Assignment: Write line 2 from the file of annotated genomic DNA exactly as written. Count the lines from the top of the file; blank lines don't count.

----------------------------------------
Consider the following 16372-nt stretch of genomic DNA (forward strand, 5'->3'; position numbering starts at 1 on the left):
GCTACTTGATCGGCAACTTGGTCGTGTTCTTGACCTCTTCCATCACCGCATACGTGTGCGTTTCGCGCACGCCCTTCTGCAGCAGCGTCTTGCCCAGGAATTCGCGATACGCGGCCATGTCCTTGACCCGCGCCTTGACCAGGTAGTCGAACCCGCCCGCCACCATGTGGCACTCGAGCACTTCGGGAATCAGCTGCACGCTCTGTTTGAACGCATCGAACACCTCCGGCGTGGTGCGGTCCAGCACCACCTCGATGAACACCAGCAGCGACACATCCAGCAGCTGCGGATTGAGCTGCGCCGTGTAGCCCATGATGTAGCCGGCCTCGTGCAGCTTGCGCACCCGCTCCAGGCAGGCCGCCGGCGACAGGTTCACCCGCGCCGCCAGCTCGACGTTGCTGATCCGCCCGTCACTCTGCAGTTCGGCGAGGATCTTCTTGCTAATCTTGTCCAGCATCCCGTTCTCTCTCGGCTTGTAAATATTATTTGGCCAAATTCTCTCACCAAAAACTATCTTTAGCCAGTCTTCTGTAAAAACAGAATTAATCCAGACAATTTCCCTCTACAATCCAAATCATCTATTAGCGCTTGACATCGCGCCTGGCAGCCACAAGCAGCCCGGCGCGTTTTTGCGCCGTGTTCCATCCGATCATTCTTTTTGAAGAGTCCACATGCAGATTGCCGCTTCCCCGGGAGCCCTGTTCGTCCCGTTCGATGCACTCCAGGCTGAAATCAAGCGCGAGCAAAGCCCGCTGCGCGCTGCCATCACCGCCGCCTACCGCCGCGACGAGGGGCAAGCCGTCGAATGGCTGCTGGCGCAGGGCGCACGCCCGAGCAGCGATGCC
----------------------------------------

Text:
GCTACTTGATCGGCAACTTGGTCGTGTTCTTGACCTCTTCCATCACCGCATACGTGTGCGTTTCGCGCACGCCCTTCTGCAGCAGCGTCTTGCCCAGGAATTCGCGATACGCGGCCATGTCCTTGACCCGCGCCTTGACCAGGTAGTCGAACCCGCCCGCCACCATGTGGCACTCGAGCACTTCGGGAATCAGCTGCACGCTCTGTTTGAACGCATCGAACACCTCCGGCGTGGTGCGGTCCAGCACCACCTCGATGAACACCAGCAGCGACACATCCAGCAGCTGCGGATTGAGCTGCGCCGTGTAGCCCATGATGTAGCCGGCCTCGTGCAGCTTGCGCACCCGCTCCAGGCAGGCCGCCGGCGACAGGTTCACCCGCGCCGCCAGCTCGACGTTGCTGATCCGCCCGTCACTCTGCAGTTCGGCGAGGATCTTCTTGCTAATCTTGTCCAGCATCCCGTTCTCTCTCGGCTTGTAAATATTATTTGGCCAAATTCTCTCACCAAAAACTATCTTTAGCCAGTCTTCTGTAAAAACAGAATTAATCCAGACAATTTCCCTCTACAATCCAAATCATCTATTAGCGCTTGACATCGCGCCTGGCAGCCACAAGCAGCCCGGCGCGTTTTTGCGCCGTGTTCCATCCGATCATTCTTTTTGAAGAGTCCACATGCAGATTGCCGCTTCCCCGGGAGCCCTGTTCGTCCCGTTCGATGCACTCCAGGCTGAAATCAAGCGCGAGCAAAGCCCGCTGCGCGCTGCCATCACCGCCGCCTACCGCCGCGACGAGGGGCAAGCCGTCGAATGGCTGCTGGCGCAGGGCGCACGCCCGAGCAGCGATGCC